This is an R21 application to determine the prognostic value of assays of genomic instability in human colon cancer. It focuses on the fact that instability, though determined by the presence of mutations in DNA mismatch repair genes, is a complex phenotype exhibiting differences in instability at different loci (eg oligo A versus microsatellite) and variability in quantitative extent of instability at a given locus. Thus, such variable penetrance of the mutations would have an impact on clinical utility of these markers. Further, clear demonstration of variable penetrance would raise the possibility that environment (eg diet), the other major risk factor for colonic cancer, can affect the instability phenotype. DNA already isolated from over 1300 tissue samples representing more than 700 patients on 2 phase III studies for adjuvant therapy for Duke' B and C tumors carried out by the Eastern Cooperative Oncology Group (ECOG) will be utilized to: 1) determine the prognostic value of genomic instability on recurrence and survival; 2) determine the relative prognostic value of instability at oligo A versus microsatellite sequences; 3) determine the prognostic value of a novel measurement of quantitative extent of genomic instability; 40 determine whether low levels of instability can be detected in normal mucosa of patients with Dukes' B and C tumors. Of particular note, one of the phase III studies which has supplied material contains a surgery only arm. Since adjuvant therapy is now recommended for all resectable Dukes'B and C patients, this represents the last opportunity to study the relationship of genetic alterations to the natural history of the disease. The loci to be investigated for instability include; oligo A sequences in two cDNA sequences which we have identified as overexpressed in flat colonic mucosa at risk for colon tumor development; a CA microsatellite and an oligo A sequence in the 3; transcribed, but untranslated region, of the cyclin D1 gene; an oligo A in the 4th exon of the PCNA gene; a CA microsatellite in the RB gene; and a CA microsatellite upstream of the apoD gene. Statistical analysis will be carried out through an ongoing collaboration with ECOG Biostatistics at the Dana-Farber, which maintains a complete clinical data base on these patients. Moreover, novel statistical methods will explore the relationship between genetic instability and risk of relapse.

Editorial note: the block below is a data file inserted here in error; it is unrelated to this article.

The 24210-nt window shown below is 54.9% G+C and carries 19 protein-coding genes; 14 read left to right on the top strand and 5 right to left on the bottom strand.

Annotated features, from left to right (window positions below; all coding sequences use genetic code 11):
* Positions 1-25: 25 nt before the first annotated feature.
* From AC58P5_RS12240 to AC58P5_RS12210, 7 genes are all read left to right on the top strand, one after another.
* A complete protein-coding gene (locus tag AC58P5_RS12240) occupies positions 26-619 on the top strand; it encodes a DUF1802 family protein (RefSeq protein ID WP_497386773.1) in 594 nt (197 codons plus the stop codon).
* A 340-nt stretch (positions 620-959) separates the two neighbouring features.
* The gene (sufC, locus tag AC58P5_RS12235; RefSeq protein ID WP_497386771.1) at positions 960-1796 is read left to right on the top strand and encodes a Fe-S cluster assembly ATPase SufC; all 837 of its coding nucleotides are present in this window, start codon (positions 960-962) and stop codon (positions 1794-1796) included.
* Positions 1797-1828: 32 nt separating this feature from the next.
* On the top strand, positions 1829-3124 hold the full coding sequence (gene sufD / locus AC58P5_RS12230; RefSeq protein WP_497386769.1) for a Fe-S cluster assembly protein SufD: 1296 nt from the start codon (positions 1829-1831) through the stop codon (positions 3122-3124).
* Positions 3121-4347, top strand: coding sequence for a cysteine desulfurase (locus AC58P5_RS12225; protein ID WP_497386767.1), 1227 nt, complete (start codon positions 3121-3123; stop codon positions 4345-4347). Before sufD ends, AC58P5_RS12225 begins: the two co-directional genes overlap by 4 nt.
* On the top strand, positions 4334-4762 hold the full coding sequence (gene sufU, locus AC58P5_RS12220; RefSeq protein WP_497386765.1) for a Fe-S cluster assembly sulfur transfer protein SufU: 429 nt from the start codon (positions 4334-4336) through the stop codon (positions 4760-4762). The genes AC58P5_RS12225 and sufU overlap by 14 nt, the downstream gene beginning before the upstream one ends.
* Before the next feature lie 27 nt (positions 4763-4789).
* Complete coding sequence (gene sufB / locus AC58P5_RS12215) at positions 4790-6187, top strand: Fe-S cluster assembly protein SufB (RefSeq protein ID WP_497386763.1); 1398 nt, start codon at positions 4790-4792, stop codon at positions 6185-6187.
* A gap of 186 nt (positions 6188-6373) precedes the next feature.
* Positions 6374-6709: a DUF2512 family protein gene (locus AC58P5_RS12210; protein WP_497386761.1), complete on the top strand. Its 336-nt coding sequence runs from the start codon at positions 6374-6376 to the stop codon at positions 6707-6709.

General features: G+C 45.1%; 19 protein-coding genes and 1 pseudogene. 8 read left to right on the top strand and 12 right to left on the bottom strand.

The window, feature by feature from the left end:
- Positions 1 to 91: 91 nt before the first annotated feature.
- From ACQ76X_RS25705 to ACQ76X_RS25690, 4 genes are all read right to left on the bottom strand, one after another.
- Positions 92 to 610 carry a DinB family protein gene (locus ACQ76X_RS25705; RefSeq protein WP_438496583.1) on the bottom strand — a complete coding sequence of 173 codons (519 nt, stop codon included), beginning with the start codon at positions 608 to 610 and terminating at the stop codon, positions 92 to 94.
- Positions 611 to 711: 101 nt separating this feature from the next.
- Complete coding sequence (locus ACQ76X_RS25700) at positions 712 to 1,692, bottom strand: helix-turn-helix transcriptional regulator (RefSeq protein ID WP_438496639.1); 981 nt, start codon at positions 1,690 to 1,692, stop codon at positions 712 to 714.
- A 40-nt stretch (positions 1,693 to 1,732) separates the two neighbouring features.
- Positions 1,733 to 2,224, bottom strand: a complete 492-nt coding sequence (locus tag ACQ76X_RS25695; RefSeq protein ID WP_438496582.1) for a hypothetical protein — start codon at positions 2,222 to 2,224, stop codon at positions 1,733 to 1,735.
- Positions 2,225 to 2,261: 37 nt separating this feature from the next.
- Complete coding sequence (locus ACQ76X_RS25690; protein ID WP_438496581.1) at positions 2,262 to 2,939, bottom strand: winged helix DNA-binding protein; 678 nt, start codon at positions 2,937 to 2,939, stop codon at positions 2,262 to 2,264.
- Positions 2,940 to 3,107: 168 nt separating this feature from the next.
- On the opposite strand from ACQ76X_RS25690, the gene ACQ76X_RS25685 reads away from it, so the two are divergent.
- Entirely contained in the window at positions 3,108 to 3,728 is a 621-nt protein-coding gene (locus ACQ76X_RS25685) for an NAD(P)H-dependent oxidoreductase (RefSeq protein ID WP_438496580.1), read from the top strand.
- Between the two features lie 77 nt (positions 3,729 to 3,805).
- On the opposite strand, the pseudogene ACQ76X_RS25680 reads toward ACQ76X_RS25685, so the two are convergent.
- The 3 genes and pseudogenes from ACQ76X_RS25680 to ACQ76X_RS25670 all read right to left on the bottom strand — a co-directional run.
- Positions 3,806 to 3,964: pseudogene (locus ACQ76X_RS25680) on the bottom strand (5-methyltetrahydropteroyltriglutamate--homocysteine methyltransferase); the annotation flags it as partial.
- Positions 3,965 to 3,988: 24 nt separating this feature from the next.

|Effective start/end date||5/1/95 → 4/30/97|
- National Cancer Institute
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